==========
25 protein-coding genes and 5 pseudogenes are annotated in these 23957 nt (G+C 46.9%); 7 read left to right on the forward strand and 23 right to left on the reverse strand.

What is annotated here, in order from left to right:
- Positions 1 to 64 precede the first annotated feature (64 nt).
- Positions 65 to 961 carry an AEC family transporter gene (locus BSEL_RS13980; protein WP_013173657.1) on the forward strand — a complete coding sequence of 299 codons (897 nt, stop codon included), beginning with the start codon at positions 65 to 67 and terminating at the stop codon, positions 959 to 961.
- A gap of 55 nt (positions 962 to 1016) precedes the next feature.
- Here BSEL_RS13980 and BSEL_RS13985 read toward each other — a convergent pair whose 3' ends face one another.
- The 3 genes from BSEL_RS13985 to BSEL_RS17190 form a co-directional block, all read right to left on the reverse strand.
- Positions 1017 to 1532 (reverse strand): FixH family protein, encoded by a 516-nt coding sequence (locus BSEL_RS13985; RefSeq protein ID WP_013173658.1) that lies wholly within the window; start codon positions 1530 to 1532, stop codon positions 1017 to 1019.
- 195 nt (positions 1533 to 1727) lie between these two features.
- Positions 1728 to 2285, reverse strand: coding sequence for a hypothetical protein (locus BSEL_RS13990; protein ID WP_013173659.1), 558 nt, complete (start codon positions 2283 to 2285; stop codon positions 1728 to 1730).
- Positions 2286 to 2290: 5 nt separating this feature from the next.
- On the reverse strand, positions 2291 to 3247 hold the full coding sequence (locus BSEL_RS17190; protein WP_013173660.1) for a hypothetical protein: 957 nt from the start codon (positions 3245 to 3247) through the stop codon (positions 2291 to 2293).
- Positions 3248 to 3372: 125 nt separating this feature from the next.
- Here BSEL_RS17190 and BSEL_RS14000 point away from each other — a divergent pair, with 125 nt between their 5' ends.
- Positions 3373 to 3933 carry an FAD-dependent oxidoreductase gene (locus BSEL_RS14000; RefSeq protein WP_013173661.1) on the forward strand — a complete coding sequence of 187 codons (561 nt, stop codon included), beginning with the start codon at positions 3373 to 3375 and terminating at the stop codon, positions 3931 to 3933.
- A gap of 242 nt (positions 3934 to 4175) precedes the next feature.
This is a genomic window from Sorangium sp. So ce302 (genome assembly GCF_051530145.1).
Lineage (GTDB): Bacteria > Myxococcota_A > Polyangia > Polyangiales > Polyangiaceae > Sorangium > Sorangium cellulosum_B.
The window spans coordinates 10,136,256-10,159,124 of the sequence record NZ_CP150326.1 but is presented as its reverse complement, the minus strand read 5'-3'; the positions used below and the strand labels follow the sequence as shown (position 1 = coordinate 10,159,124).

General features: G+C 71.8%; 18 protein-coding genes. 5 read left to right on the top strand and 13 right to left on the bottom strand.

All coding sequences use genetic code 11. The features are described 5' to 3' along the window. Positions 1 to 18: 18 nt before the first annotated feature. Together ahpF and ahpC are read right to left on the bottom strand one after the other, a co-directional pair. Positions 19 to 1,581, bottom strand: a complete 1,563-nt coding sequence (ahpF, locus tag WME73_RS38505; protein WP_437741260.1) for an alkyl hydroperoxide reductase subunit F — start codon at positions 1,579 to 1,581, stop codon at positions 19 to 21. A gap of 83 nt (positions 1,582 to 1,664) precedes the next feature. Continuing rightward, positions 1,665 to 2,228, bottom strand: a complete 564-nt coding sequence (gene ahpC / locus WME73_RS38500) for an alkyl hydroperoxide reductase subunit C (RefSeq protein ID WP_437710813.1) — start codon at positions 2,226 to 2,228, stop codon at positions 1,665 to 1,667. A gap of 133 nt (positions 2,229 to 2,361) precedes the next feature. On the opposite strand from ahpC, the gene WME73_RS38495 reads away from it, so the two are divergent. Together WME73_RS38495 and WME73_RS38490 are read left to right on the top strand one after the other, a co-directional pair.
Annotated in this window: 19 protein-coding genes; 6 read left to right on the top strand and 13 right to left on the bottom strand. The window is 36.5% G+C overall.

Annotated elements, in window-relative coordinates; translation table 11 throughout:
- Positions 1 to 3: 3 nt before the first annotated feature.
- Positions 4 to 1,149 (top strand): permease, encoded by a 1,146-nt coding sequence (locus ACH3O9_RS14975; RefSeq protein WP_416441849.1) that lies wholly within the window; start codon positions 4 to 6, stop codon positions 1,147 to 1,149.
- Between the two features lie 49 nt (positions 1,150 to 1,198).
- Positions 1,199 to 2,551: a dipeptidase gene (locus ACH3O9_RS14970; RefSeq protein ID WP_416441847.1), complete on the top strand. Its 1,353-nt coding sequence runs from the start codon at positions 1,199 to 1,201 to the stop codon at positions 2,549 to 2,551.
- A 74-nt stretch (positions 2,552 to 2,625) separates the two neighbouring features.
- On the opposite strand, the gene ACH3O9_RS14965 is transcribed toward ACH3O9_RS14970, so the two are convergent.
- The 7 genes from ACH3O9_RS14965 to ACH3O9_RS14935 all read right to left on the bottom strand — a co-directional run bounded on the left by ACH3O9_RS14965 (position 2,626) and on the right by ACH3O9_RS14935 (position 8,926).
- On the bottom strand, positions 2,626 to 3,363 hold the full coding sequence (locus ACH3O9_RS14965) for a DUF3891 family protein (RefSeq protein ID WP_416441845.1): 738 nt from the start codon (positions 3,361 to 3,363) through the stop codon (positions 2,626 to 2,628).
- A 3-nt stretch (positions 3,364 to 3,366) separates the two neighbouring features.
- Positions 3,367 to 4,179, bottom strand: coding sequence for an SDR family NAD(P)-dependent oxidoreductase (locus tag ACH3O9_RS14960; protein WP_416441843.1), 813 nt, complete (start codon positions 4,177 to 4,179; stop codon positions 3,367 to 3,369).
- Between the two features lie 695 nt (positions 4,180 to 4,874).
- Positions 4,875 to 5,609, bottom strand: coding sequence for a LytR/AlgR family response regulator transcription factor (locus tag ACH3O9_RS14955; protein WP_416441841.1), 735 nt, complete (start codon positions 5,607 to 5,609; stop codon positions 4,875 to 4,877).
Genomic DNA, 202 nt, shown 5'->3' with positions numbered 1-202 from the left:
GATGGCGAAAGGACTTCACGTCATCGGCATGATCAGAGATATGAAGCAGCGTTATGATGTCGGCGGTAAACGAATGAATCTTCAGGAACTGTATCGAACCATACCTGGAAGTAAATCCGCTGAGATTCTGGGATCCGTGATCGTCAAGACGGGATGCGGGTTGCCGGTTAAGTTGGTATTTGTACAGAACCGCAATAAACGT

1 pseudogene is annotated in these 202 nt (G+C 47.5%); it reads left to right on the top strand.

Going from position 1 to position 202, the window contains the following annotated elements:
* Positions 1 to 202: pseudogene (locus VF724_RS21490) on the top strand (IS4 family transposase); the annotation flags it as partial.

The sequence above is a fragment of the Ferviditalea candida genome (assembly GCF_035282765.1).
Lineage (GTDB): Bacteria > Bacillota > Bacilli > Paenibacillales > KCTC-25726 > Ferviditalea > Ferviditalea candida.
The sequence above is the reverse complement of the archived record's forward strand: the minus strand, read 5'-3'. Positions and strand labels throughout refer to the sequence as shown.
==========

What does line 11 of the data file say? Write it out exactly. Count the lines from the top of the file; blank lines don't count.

- Positions 2286 to 2290: 5 nt separating this feature from the next.